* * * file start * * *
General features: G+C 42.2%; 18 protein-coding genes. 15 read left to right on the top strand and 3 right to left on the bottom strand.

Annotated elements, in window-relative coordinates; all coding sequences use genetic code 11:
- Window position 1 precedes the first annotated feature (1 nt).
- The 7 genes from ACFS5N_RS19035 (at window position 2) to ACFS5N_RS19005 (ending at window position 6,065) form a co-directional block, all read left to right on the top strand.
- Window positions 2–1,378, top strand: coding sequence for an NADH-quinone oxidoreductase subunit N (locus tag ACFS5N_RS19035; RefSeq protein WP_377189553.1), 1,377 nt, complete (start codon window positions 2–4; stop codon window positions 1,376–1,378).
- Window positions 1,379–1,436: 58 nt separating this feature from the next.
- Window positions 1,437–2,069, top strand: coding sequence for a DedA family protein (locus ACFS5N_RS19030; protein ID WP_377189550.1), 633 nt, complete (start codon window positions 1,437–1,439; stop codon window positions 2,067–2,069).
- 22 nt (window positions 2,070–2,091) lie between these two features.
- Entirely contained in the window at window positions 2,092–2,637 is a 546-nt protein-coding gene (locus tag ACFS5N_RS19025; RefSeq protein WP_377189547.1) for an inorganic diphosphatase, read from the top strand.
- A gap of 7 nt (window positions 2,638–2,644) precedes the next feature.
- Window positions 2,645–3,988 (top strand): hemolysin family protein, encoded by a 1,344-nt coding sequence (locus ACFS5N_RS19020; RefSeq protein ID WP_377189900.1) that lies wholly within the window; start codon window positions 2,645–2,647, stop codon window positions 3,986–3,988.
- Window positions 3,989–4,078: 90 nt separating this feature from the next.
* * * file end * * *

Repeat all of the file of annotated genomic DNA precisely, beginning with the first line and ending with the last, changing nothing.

General features: G+C 42.2%; 18 protein-coding genes. 15 read left to right on the top strand and 3 right to left on the bottom strand.

Annotated elements, in window-relative coordinates; all coding sequences use genetic code 11:
- Window position 1 precedes the first annotated feature (1 nt).
- The 7 genes from ACFS5N_RS19035 (at window position 2) to ACFS5N_RS19005 (ending at window position 6,065) form a co-directional block, all read left to right on the top strand.
- Window positions 2–1,378, top strand: coding sequence for an NADH-quinone oxidoreductase subunit N (locus tag ACFS5N_RS19035; RefSeq protein WP_377189553.1), 1,377 nt, complete (start codon window positions 2–4; stop codon window positions 1,376–1,378).
- Window positions 1,379–1,436: 58 nt separating this feature from the next.
- Window positions 1,437–2,069, top strand: coding sequence for a DedA family protein (locus ACFS5N_RS19030; protein ID WP_377189550.1), 633 nt, complete (start codon window positions 1,437–1,439; stop codon window positions 2,067–2,069).
- 22 nt (window positions 2,070–2,091) lie between these two features.
- Entirely contained in the window at window positions 2,092–2,637 is a 546-nt protein-coding gene (locus tag ACFS5N_RS19025; RefSeq protein WP_377189547.1) for an inorganic diphosphatase, read from the top strand.
- A gap of 7 nt (window positions 2,638–2,644) precedes the next feature.
- Window positions 2,645–3,988 (top strand): hemolysin family protein, encoded by a 1,344-nt coding sequence (locus ACFS5N_RS19020; RefSeq protein ID WP_377189900.1) that lies wholly within the window; start codon window positions 2,645–2,647, stop codon window positions 3,986–3,988.
- Window positions 3,989–4,078: 90 nt separating this feature from the next.